Most of the ideas presented at the two-day Government Summit in Dubai were ambitious, long-term plans for a more prosperous nation. One, however, has caught our attention as being potentially revolutionary in the short- to medium-term.
Sheikh Mansour bin Zayed, Minister of Presidential Affairs and Deputy Prime Minister, announced a plan to overhaul one reality for private sector employees: under the law, only the public sector is entitled to a two-day weekend. Private sector employees work a six-day week. This, coupled with lower pay, is a key reason why Emiratis shun the private-sector in favour of public-sector positions.
The Government's goal is to lower the current 20 per cent unemployment rate among Emiratis by encouraging more to seek jobs with private firms. To do this, however, the Government recognises it must encourage the private sector to become more productive, cost effective and profitable.
If pushing firms to do more with less forces them to find ways to become more efficient, a stronger, more productive non-governmental sector could be the result. There are of course important details like implementation, and potential costs to companies. And if employers simply increase the length of the workday to get more out of employees, the policy shift could have unintended knock-on effects, too.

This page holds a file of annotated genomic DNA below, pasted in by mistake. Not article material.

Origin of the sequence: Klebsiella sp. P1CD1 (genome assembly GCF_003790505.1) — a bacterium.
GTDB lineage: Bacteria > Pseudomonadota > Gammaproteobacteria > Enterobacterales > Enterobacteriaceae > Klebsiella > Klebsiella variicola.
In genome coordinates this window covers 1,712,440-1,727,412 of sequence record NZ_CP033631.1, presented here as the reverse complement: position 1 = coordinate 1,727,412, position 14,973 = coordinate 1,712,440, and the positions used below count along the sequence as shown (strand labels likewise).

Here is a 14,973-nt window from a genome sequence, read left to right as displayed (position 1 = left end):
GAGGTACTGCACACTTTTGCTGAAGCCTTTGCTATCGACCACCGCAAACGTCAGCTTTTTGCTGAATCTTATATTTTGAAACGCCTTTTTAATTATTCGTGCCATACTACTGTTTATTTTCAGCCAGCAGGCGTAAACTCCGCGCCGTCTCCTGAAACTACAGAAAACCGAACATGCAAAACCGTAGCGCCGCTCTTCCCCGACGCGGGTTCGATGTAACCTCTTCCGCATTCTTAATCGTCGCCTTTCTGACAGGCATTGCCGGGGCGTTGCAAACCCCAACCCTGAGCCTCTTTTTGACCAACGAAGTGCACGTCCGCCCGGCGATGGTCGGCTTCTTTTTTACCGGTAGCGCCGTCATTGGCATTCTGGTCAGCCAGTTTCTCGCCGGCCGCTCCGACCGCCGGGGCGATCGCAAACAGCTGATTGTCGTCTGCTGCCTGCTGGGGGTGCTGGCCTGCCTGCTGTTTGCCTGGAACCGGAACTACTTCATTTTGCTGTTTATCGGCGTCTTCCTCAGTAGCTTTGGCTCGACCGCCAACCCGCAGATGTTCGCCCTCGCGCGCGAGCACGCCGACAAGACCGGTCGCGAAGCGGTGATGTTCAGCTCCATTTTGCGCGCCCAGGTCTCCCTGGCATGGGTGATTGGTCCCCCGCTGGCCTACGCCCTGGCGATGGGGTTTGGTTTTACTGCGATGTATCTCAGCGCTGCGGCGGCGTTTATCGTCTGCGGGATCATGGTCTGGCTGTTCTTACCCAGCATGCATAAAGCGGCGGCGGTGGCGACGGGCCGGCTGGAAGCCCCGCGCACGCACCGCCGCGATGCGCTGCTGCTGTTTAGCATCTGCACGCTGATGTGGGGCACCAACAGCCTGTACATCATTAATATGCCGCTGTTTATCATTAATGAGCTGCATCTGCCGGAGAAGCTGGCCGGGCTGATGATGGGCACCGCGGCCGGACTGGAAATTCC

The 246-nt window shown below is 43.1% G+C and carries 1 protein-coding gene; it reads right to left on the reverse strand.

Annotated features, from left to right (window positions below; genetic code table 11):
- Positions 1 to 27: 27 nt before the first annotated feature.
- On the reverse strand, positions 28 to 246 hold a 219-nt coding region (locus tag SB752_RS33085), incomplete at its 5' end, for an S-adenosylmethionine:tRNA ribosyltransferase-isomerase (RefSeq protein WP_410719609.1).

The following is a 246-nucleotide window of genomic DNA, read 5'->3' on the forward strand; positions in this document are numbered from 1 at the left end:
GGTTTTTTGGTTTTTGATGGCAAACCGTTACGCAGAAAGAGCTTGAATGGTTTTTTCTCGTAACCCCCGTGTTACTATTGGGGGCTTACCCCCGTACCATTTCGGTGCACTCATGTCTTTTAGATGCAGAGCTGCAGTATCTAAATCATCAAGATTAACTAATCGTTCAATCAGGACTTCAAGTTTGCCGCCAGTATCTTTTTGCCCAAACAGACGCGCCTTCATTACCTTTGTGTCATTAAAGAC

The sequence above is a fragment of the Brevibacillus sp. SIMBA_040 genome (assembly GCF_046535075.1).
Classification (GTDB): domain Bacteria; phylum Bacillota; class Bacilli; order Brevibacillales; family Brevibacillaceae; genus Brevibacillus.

Still, there is a clear need to promote productivity in a sector that too often underperforms. Unlike in many other nations, where private-sector workers are paid more, the dominance of low wages in the UAE, coupled with the tax-free environment, means some companies have less incentive to be efficient. This weakens not only the private sector's performance but the country's ability to boost living standards and economic growth. It also discourages Emirati talent from pursuing jobs within this sector.
Over time, a more efficient, leaner private sector - in manufacturing, construction or other industries - would ultimately lead to more profits, and in turn, higher wages. Making better companies that are more productive is the long-term goal of this forward-thinking approach.
Emiratis account for only 20,000 of the four million workers in the private sector. Clearly, there is much room for improvement. A robust, efficient and profitable private sector will not only make it more attractive for Emirati talent, but strengthen the country's economy as well.